Future workshop method

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The Future Workshop method is a conceptual tool which is used for decision-making and problem solving, and gives the participants the opportunity to contribute and cooperate in order to draw a desirable future and find a way to implement it . This method focuses on finding new ways to examine a problem and allows the participants to find suitable solutions. [reference] The Future Workshop method is applicable to almost any kind of problem and encourages the participants to use their creativity and imagination. Throughout Future workshop moderating tools like visualizations and open brainstorming are used, which enable out of the box-thinking and the creation of revolutionary ideas.

The Future workshop consists of four phases: the preparatory phase, the critique phase, the fantasy phase and last, the implementation phase. During the preparatory phase the problem is introduced to the participants and the main topic is defined. This is followed by the critique phase which is the first phase of the workshop. During this phase the participants express their complaints and negative issues that lead to the problematic situation. Afterwards these complaints are discussed and finally clustered into groups. During the fantasy phase, the participants come up with ideas without boundaries using their imagination and create a utopian message. Again these ideas are discussed and clustered into main groups. Finally, at the last step which is the implementation phase the participants return to the current state putting boundaries. The purpose of this phase is for the participants to try to implement their creative ideas to the present situation and create an action plan.

Big idea


The origins of the Future Workshop method go back to the thirties and forties of the last century, although the explicit form of the method took place in the sixties. The father of the Future Workshop method, Robert Jungk, a journalist, activist and researcher, developed Future Workshop as a new tool that would help people to generate and implement creative ideas in order to live better together as a society.

"The Future Workshop is such a way. It helps people to develop creative ideas and projects for a better society. For trying to resist something is just part of the story. It is essential for people to know what they are fighting for, not just what they are fighting against." [reference]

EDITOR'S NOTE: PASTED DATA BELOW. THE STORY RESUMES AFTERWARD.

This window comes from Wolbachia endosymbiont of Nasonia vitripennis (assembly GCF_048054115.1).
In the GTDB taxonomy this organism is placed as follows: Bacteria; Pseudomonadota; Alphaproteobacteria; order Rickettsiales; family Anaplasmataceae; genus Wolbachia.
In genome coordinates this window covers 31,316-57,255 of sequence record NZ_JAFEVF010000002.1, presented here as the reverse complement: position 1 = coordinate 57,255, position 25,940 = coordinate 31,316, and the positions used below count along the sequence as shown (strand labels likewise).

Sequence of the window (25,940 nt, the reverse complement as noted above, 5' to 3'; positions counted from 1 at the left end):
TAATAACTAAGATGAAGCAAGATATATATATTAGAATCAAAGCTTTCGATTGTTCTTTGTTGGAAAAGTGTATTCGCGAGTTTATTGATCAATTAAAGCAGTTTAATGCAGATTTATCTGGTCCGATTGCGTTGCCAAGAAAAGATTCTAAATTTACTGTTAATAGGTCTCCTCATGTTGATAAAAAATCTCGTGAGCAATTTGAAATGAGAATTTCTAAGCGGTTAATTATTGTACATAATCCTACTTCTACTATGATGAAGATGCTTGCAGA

Therefore, the historical developments of the Future Workshop until the present are listed below as the following:

(1950-1960): Action takes place through movement of citizen in the USA, first publication of the method

(1960-1970): Future Workshop with five phases using participatory methods such as brainstorming and group work

(1970-1980): Future Workshops with three phases with citizens working on actual problems

(1980-1990): Recognition of the Future Workshop as a problem solving tool

(1990-2000): Future Workshop is established.Organisations and other relevant groups show great interest to the method

(2000-present): Future Workshop takes place in textbooks as a method amongst others, used for a big range of problems

Phases and Method Description


The Future Workshop is divided in four phases, a pre-phase and three workshop phases:

  1. Preparatory phase
  2. Critique phase
  3. Fantasy phase
  4. Implementation phase



Future Workshop method can be applied to almost any kind of problems, as it examines the problematic situation with a wide specter and the participants can actively evolve to find creative solutions to the problem.

Due to the broad use of this method, many types of workshops are applied based on the kind of the problems to be solved:

  • Problem opening up:

For a quick opening of a topic or concern. It is used mostly for meetings, conferences and seminars and the participants are usually professionally interested persons.

  • Problem conferring:

For encouraging cooperation and creating prospects. It is used mostly for institutes, staff and working groups and the participants are usually dissatisfied persons.

  • Problem solving help:

For restructuring business. It is used mostly for organizations and the participants are usually the people that are affected by the problem.

  • Problem penetrating:

For looking into the conflicts and future issues. It is used mostly for institutions and churches and the participants are usually interested people in the situation.

  • Problem sensibilising:

For solving problems of common interest. It is used mostly for schools, trainings and professional groups and the participants are usually people interested to the issue.

  • Problem solving personally:

For dealing with personal fears and relations. It is used mostly for individuals or families and the participants are people that are affected personally by the issue.



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